Mifflin Township's code-enforcement officer wants to take a bite out of biters.

Mifflin Township's code-enforcement officer wants to take a bite out of biters.

Steve Blake wants to enlist all township employees in an effort to crack down on vicious dogs in the township.

Township trustees Feb. 17 agreed to Blake's request by suggesting that a memo be sent to all township employees, asking that they report any vicious dogs they observe in the township while in the course of their normal work duties.

Blake presented his request in the form of what he called his "Gizmo" resolution. It is named after a small dog that was mauled and killed Feb. 5 in the township in its owner's front yard by two stray pit bulls, one of which ripped Gizmo out of his owner's arms and his harness and then killed him.

Blake said his goal is "to get more eyes and ears out there" looking for vicious dogs.

"I'm only one person," he said.

In the past year, he said, "we've had a dramatic increase in the number of pit bulls we have seen in the township."

The increasing number of what are classified as "vicious" dogs, including pit bulls, pit bull mix, rottweilers and wolf hybrids, has led to several incidents, including one last summer in which a letter carrier was attacked by two pit bulls while delivering mail on South Woodland Avenue, Blake said.

In a letter to the trustees, Blake stated he is aware of three houses in the township that house a total of nine pit bulls, including one house that has four of the dogs and is on an intersection that has a Columbus City Schools bus stop.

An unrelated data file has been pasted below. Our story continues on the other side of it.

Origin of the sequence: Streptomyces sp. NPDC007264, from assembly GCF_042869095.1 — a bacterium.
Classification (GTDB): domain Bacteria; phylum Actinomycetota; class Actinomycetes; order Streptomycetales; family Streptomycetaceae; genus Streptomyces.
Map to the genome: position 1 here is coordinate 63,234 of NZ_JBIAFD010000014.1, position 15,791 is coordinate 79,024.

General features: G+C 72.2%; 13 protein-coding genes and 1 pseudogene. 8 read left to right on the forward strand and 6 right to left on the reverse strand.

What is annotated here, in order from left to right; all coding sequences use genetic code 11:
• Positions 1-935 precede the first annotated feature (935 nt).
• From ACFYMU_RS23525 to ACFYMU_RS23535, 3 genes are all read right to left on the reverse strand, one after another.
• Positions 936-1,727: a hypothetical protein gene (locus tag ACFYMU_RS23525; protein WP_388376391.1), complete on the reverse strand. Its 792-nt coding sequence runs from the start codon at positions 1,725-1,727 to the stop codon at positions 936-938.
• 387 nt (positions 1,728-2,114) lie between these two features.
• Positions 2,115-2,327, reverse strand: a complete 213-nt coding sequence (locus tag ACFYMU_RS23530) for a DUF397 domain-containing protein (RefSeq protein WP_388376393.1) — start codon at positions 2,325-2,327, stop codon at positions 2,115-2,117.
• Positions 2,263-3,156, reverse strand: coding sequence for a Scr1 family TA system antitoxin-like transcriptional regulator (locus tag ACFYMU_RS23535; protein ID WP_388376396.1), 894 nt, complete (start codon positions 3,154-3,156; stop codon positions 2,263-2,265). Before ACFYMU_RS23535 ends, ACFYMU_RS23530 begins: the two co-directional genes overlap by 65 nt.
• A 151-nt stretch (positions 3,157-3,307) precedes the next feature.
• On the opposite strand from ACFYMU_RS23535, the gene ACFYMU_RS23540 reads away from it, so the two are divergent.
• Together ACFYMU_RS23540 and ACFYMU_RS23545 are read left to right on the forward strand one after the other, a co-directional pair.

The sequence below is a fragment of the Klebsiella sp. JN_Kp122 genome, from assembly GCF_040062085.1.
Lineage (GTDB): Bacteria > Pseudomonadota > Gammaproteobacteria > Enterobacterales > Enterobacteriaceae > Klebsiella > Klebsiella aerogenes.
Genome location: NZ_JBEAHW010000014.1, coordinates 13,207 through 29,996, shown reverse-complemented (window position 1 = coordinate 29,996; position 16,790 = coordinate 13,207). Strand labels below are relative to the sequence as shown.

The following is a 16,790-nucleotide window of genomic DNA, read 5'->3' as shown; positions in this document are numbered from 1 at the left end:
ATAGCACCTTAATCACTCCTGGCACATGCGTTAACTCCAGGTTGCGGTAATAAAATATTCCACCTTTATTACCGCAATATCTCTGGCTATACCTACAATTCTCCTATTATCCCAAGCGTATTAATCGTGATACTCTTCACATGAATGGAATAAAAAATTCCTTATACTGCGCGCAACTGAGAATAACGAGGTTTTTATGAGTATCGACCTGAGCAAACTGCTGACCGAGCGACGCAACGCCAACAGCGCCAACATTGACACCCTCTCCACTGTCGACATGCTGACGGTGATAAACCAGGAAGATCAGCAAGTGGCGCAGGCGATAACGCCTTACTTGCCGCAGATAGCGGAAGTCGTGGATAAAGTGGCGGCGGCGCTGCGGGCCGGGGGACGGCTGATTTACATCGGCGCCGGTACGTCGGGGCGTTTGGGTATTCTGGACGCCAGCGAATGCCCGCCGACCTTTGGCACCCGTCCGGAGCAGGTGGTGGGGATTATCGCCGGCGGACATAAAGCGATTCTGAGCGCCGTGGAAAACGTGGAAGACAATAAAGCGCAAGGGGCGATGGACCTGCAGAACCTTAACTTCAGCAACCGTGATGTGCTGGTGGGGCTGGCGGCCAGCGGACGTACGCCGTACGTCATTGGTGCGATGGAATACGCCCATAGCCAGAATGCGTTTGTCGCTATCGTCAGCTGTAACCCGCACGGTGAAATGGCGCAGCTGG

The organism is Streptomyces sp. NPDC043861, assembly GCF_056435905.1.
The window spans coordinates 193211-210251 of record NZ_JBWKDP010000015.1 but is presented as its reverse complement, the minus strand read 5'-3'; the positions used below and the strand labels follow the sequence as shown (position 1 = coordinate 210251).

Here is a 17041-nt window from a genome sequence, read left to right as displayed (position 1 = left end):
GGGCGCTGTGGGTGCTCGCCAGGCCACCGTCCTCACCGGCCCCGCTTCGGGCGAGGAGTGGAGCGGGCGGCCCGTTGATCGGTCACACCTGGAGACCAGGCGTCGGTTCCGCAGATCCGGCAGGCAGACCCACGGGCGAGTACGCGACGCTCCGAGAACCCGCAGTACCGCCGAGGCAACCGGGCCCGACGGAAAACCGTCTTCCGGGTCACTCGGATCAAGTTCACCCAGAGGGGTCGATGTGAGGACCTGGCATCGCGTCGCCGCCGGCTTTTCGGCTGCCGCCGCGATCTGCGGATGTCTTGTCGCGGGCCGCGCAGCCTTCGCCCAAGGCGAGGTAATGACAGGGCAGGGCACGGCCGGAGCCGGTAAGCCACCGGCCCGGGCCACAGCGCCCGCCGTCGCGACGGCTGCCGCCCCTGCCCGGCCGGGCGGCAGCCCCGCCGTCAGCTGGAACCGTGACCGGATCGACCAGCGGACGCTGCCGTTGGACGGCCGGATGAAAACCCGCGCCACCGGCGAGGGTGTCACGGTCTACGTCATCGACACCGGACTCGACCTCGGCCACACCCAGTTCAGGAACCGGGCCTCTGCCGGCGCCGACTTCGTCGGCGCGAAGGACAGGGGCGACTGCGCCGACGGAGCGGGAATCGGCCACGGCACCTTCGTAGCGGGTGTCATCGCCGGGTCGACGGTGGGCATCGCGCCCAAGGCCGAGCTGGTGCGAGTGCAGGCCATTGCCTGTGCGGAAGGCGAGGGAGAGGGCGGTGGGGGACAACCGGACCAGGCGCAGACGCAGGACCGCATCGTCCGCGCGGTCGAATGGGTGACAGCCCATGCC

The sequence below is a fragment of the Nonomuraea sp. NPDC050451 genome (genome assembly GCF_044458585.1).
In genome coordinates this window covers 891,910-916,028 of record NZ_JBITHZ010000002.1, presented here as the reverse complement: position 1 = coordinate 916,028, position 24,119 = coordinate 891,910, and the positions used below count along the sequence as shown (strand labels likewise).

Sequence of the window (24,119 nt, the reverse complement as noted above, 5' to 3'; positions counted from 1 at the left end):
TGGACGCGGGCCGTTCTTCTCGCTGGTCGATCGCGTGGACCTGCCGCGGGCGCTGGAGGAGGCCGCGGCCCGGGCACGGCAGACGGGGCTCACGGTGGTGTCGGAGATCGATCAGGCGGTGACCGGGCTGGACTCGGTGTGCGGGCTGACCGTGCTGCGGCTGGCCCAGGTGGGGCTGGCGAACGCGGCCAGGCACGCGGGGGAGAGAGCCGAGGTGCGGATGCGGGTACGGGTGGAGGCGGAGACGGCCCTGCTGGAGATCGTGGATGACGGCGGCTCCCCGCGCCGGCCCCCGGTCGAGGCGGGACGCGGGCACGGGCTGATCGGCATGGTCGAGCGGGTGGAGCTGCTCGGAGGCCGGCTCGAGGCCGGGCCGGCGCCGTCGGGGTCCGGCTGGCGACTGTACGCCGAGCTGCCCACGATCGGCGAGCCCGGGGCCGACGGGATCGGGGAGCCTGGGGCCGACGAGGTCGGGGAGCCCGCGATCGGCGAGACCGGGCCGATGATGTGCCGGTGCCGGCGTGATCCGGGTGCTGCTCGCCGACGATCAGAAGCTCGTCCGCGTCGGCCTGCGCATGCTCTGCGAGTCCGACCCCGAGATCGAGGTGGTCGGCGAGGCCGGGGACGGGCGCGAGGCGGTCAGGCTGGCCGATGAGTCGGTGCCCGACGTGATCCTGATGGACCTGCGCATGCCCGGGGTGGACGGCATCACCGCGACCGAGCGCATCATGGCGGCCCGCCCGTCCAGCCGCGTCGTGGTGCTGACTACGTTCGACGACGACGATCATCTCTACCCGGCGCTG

Blake said he would follow up on any reports he receives of vicious dogs by contacting the residents and/or property owners to make sure they are in compliance with all legal requirements related to owning such dogs. Those requirements include having all vaccinations, a current license and making sure the dog is properly confined.

All owners of so-called vicious dogs are required by state law (ORC 955.22E) to have a $100,000 liability insurance policy for each dog, Blake told the trustees. Such a policy could cost anywhere from $700 to $1,200 a year, he said.

In studying the issue, Blake said, he learned that communities that have instituted a crackdown on vicious dogs, including making owners aware of their legal responsibilities, have seen a dramatic drop in the number of dog-attack reports.

For those who decide they can't afford to keep a vicious dog, Blake said, he would help the owner get rid of it so that the dog isn't abandoned.

Blake said his letter that he hopes the effort will "help make Mifflin Township a safer community for its residents, their children, their pets and also all that serve the community on a daily basis."

In other business, the trustees approved the expenditure of $2,895 for the installation of Websense software on the township's computer system. Township information-technology manager Paul Adkins said Websense is a Web-filtering and security-monitoring software that could track the sites employees visit.

After a virus infection on the township's computer several weeks ago, it was determined the township "needed some type of monitoring software on its system to keep this from happening again," Adkins said, adding that employees have been made aware of the change.